Central Fulton Holds Special Meeting
The Central Fulton School Board convened last Thursday for a brief but important special meeting that saw a nod of approval given to its comprehensive plan as well as an agreement that ends the ongoing real estate tax dispute with a local healthcare provider.
The board unanimously approved the district’s comprehensive plan for submission to the Pennsylvania Department of Education. The binder-size plan is slated to begin July 1, 2013, and run through June 30, 2016, and was completed after much deliberation between staff and administrators.
In addition, the board agreed to revise Policy 227.1 that outlines the criteria for drug testing for extracurricular activities and student driving privileges. The newly amended document eliminates two paragraphs under the section entitled policy purpose, including that the district took into consideration data from the state Youth Survey in 2008 and 2010 that shows drug use doubled in certain grades.
Added to the policy’s guidelines is informed consent for testing and reasonable suspicion testing. According to the document, “at the beginning of the athletic season, extracurricular activity, or upon requesting driving privileges, students choosing to participate in these activities and their parents/guardians/custodians will have a urinalysis drug testing form made available to them. Those who do not want their student randomly tested, must sign, date and return the form to the principal or designee ... .”
Furthermore, “students who show observable signs of drug/alcohol symptoms will fall under Policy 227.”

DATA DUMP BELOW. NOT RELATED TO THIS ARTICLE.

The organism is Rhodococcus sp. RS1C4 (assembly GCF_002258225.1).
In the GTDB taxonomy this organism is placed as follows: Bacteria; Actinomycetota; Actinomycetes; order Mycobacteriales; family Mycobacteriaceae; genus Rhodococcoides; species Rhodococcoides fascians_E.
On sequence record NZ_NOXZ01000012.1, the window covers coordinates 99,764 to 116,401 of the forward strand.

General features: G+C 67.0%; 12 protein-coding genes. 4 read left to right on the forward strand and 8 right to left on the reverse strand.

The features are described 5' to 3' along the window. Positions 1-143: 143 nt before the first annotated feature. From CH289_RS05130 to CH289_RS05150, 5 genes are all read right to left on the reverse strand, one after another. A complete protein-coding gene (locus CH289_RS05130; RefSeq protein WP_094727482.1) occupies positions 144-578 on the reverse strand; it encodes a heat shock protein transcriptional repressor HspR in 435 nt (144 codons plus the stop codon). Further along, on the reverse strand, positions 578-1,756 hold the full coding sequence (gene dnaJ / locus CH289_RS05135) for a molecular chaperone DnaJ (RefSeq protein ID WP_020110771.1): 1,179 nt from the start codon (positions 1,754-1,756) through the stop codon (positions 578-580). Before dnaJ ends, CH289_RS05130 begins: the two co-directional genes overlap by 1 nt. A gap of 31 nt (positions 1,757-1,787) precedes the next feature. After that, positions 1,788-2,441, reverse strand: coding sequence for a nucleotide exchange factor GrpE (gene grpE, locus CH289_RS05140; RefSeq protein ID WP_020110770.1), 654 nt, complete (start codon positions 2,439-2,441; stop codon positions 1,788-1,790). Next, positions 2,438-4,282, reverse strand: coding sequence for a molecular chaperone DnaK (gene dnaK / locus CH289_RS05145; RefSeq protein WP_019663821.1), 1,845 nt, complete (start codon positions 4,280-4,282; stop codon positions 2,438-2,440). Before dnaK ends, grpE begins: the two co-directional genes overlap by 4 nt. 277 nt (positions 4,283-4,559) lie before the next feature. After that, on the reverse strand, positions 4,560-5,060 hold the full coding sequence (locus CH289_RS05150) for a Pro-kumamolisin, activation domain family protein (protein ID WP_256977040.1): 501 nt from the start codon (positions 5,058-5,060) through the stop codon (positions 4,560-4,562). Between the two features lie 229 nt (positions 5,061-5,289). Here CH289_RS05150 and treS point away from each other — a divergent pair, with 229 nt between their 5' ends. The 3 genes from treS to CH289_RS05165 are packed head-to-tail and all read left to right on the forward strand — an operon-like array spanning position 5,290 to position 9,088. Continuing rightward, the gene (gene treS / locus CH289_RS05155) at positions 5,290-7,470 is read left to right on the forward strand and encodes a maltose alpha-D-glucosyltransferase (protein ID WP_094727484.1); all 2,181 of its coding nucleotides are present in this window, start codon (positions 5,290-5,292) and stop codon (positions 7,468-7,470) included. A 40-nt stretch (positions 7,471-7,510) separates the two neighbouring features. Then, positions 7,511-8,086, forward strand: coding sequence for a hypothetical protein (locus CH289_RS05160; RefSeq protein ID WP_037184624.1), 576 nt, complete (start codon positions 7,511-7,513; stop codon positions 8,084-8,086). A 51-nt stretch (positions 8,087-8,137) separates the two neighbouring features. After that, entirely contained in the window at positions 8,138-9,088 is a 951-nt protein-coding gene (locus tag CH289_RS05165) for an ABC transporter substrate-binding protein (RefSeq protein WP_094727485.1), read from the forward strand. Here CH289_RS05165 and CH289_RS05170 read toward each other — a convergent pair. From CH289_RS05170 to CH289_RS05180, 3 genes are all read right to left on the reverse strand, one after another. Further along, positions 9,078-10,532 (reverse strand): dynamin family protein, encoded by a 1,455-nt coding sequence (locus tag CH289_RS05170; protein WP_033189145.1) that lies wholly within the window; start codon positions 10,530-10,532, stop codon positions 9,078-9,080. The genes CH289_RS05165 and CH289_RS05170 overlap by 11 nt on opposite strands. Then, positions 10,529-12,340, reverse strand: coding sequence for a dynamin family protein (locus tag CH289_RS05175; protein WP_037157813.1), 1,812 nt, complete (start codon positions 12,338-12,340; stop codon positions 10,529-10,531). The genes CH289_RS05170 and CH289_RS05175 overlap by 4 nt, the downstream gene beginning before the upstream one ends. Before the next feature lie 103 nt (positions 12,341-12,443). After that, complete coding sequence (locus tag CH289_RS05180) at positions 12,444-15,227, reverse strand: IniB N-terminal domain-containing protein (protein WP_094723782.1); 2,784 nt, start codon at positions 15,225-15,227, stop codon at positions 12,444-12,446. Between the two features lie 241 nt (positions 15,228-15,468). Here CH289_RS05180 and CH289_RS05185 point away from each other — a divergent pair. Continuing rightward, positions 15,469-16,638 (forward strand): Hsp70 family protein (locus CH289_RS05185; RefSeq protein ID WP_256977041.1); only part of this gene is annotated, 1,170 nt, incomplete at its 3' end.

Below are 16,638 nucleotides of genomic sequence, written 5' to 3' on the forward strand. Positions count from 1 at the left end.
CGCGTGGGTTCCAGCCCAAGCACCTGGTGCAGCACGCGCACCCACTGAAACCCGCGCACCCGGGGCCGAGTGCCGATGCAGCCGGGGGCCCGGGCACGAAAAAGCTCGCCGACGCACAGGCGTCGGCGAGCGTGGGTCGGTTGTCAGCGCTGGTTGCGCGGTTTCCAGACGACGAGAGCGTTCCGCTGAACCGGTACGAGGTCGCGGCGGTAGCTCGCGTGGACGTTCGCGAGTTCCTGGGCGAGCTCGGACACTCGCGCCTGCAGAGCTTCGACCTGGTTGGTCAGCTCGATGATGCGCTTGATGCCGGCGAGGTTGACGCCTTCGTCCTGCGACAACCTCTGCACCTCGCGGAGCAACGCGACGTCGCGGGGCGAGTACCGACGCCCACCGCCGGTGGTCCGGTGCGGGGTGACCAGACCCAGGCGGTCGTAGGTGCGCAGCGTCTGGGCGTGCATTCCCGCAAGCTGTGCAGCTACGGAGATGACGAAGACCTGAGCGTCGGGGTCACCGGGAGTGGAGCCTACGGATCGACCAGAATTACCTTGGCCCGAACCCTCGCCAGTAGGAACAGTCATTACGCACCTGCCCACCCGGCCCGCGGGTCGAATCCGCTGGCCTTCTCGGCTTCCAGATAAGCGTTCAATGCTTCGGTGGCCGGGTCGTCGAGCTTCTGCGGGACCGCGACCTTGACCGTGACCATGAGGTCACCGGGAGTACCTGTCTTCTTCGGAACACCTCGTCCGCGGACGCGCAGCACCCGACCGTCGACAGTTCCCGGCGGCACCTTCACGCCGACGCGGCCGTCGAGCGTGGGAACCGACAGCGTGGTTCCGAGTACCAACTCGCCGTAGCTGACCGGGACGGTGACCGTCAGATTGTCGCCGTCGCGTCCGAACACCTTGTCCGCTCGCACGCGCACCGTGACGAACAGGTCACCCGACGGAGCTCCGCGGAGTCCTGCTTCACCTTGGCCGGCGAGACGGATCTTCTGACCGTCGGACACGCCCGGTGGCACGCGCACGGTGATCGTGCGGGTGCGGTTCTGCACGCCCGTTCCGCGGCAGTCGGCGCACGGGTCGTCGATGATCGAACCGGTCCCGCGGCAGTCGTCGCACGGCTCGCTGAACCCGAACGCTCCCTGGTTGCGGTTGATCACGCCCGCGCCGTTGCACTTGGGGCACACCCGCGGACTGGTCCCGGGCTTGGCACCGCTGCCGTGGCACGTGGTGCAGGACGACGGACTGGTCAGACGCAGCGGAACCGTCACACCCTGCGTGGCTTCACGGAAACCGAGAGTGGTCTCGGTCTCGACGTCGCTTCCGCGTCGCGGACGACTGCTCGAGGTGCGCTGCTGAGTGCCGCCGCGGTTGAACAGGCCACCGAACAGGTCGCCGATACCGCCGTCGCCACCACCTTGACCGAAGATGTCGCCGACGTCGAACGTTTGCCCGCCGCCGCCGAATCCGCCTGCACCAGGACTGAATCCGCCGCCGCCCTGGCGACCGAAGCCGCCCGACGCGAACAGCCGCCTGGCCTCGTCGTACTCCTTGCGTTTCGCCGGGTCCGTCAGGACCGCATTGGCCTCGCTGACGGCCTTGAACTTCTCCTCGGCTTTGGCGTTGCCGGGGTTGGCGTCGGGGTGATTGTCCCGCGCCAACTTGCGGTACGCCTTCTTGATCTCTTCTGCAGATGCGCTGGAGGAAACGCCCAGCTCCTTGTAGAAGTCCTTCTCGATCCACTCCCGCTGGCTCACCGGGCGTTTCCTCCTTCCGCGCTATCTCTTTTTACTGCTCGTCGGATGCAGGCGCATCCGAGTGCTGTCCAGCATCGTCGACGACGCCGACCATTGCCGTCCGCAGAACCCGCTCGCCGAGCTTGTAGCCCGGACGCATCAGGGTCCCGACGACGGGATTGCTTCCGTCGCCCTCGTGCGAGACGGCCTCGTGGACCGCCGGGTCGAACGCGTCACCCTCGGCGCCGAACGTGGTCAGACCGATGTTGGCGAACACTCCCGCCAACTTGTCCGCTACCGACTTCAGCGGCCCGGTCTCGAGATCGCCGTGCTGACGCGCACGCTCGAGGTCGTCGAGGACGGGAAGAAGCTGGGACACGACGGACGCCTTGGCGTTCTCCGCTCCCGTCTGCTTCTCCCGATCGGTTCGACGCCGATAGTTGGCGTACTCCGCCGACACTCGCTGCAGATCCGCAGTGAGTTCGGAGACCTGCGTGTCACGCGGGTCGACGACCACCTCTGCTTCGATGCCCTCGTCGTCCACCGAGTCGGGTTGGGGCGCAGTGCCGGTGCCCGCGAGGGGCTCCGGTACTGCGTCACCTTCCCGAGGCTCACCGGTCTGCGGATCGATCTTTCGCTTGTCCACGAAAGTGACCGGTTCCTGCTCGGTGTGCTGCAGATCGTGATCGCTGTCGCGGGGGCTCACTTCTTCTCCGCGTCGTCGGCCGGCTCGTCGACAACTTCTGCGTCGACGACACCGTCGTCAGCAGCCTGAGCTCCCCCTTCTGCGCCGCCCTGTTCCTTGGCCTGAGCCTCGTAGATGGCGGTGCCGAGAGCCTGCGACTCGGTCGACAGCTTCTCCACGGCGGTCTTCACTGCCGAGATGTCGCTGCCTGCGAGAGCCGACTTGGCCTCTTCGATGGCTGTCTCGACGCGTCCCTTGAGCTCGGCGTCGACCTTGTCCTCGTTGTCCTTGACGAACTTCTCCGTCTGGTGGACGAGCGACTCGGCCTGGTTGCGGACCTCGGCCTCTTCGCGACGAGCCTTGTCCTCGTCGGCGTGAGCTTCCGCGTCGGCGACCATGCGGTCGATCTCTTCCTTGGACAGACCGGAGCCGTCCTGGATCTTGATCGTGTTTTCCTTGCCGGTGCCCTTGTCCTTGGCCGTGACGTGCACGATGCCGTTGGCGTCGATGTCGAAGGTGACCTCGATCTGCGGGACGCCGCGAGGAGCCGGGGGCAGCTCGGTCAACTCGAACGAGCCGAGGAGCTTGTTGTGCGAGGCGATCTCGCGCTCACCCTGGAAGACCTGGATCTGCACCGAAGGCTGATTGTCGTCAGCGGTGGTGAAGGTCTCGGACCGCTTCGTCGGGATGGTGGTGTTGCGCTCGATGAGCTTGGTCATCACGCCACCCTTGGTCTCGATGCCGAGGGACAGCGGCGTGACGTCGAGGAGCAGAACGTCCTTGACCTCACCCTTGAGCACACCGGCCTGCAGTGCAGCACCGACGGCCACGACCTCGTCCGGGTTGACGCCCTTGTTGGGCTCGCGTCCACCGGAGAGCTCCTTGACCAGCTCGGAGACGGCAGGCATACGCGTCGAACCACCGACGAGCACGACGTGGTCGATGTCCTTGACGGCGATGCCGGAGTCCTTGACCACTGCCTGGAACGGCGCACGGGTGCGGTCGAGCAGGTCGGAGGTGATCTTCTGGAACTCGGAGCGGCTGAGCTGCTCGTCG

Approval was also granted on October 25 for the purchase of new surveillance equipment to be used as a replacement to existing equipment at the middle school and high school facilities. Cost for the new equipment is $3,515.
As its final motion of the special meeting, the board agreed to accept payments in lieu of taxes (PILOT) from Tri- State Community Health Center. PILOT will be accepted for the taxing years 2011 through 2017 and lays to rest an ongoing civil suit involving the county, school and Tri-State dating back to June of 2011.
Tri-State maintained in original court filings with the Fulton County Court of Common Pleas that it is identified by the Pennsylvania Department of Revenue as a charitable organization, and the Department of Revenue has issued a sales and use tax certificate of exemption. In 2011, the property located along Fulton Drive was assessed at $656,400.
The case had been slated to be heard before Judge Richard J. Walsh in county court last Friday but was cancelled as a resolution had been reached between the parties. A copy of the approved PILOT agreement is not yet available to the “News” due to areas of the document requiring rewording.